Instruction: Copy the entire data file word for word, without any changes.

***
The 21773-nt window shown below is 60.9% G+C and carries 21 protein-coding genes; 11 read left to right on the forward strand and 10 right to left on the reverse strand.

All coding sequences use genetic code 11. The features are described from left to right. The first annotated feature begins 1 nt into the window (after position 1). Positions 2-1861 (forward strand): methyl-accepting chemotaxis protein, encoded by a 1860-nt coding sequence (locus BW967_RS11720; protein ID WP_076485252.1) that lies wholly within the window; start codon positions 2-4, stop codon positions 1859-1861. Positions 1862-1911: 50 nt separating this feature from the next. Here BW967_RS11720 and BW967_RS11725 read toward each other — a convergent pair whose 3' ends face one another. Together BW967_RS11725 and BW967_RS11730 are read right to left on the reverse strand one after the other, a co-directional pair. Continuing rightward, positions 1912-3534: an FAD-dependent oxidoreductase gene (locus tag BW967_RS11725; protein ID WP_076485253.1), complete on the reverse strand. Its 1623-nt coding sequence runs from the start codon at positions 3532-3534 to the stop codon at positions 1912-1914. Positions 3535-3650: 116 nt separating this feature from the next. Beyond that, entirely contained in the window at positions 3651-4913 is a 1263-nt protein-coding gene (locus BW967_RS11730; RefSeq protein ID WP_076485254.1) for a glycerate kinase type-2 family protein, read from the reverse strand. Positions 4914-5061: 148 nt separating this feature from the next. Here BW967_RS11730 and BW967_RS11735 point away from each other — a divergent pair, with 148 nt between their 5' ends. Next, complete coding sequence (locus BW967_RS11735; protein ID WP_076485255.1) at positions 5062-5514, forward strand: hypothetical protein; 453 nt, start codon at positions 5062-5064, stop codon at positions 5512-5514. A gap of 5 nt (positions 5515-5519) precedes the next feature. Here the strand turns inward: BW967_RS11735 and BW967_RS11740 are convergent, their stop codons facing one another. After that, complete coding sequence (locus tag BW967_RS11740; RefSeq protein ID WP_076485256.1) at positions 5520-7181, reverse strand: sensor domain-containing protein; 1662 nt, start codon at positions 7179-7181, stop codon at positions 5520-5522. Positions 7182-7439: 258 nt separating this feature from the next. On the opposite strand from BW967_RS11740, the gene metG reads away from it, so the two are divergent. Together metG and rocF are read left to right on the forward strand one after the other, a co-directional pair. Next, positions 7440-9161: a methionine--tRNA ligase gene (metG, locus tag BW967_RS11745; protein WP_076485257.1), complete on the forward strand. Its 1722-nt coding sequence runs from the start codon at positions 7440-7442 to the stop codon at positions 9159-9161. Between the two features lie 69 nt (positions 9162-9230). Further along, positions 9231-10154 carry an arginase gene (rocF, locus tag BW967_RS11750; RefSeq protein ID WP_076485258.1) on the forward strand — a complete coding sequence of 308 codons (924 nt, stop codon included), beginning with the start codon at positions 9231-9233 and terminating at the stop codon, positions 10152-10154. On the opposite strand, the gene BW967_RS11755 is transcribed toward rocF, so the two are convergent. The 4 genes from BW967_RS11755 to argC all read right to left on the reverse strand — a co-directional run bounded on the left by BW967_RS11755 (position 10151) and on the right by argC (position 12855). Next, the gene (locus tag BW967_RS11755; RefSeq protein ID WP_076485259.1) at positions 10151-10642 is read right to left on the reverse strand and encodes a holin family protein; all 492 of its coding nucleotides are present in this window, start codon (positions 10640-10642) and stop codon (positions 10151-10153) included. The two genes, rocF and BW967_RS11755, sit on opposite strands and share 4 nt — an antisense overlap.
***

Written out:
The 21773-nt window shown below is 60.9% G+C and carries 21 protein-coding genes; 11 read left to right on the forward strand and 10 right to left on the reverse strand.

All coding sequences use genetic code 11. The features are described from left to right. The first annotated feature begins 1 nt into the window (after position 1). Positions 2-1861 (forward strand): methyl-accepting chemotaxis protein, encoded by a 1860-nt coding sequence (locus BW967_RS11720; protein ID WP_076485252.1) that lies wholly within the window; start codon positions 2-4, stop codon positions 1859-1861. Positions 1862-1911: 50 nt separating this feature from the next. Here BW967_RS11720 and BW967_RS11725 read toward each other — a convergent pair whose 3' ends face one another. Together BW967_RS11725 and BW967_RS11730 are read right to left on the reverse strand one after the other, a co-directional pair. Continuing rightward, positions 1912-3534: an FAD-dependent oxidoreductase gene (locus tag BW967_RS11725; protein ID WP_076485253.1), complete on the reverse strand. Its 1623-nt coding sequence runs from the start codon at positions 3532-3534 to the stop codon at positions 1912-1914. Positions 3535-3650: 116 nt separating this feature from the next. Beyond that, entirely contained in the window at positions 3651-4913 is a 1263-nt protein-coding gene (locus BW967_RS11730; RefSeq protein ID WP_076485254.1) for a glycerate kinase type-2 family protein, read from the reverse strand. Positions 4914-5061: 148 nt separating this feature from the next. Here BW967_RS11730 and BW967_RS11735 point away from each other — a divergent pair, with 148 nt between their 5' ends. Next, complete coding sequence (locus BW967_RS11735; protein ID WP_076485255.1) at positions 5062-5514, forward strand: hypothetical protein; 453 nt, start codon at positions 5062-5064, stop codon at positions 5512-5514. A gap of 5 nt (positions 5515-5519) precedes the next feature. Here the strand turns inward: BW967_RS11735 and BW967_RS11740 are convergent, their stop codons facing one another. After that, complete coding sequence (locus tag BW967_RS11740; RefSeq protein ID WP_076485256.1) at positions 5520-7181, reverse strand: sensor domain-containing protein; 1662 nt, start codon at positions 7179-7181, stop codon at positions 5520-5522. Positions 7182-7439: 258 nt separating this feature from the next. On the opposite strand from BW967_RS11740, the gene metG reads away from it, so the two are divergent. Together metG and rocF are read left to right on the forward strand one after the other, a co-directional pair. Next, positions 7440-9161: a methionine--tRNA ligase gene (metG, locus tag BW967_RS11745; protein WP_076485257.1), complete on the forward strand. Its 1722-nt coding sequence runs from the start codon at positions 7440-7442 to the stop codon at positions 9159-9161. Between the two features lie 69 nt (positions 9162-9230). Further along, positions 9231-10154 carry an arginase gene (rocF, locus tag BW967_RS11750; RefSeq protein ID WP_076485258.1) on the forward strand — a complete coding sequence of 308 codons (924 nt, stop codon included), beginning with the start codon at positions 9231-9233 and terminating at the stop codon, positions 10152-10154. On the opposite strand, the gene BW967_RS11755 is transcribed toward rocF, so the two are convergent. The 4 genes from BW967_RS11755 to argC all read right to left on the reverse strand — a co-directional run bounded on the left by BW967_RS11755 (position 10151) and on the right by argC (position 12855). Next, the gene (locus tag BW967_RS11755; RefSeq protein ID WP_076485259.1) at positions 10151-10642 is read right to left on the reverse strand and encodes a holin family protein; all 492 of its coding nucleotides are present in this window, start codon (positions 10640-10642) and stop codon (positions 10151-10153) included. The two genes, rocF and BW967_RS11755, sit on opposite strands and share 4 nt — an antisense overlap.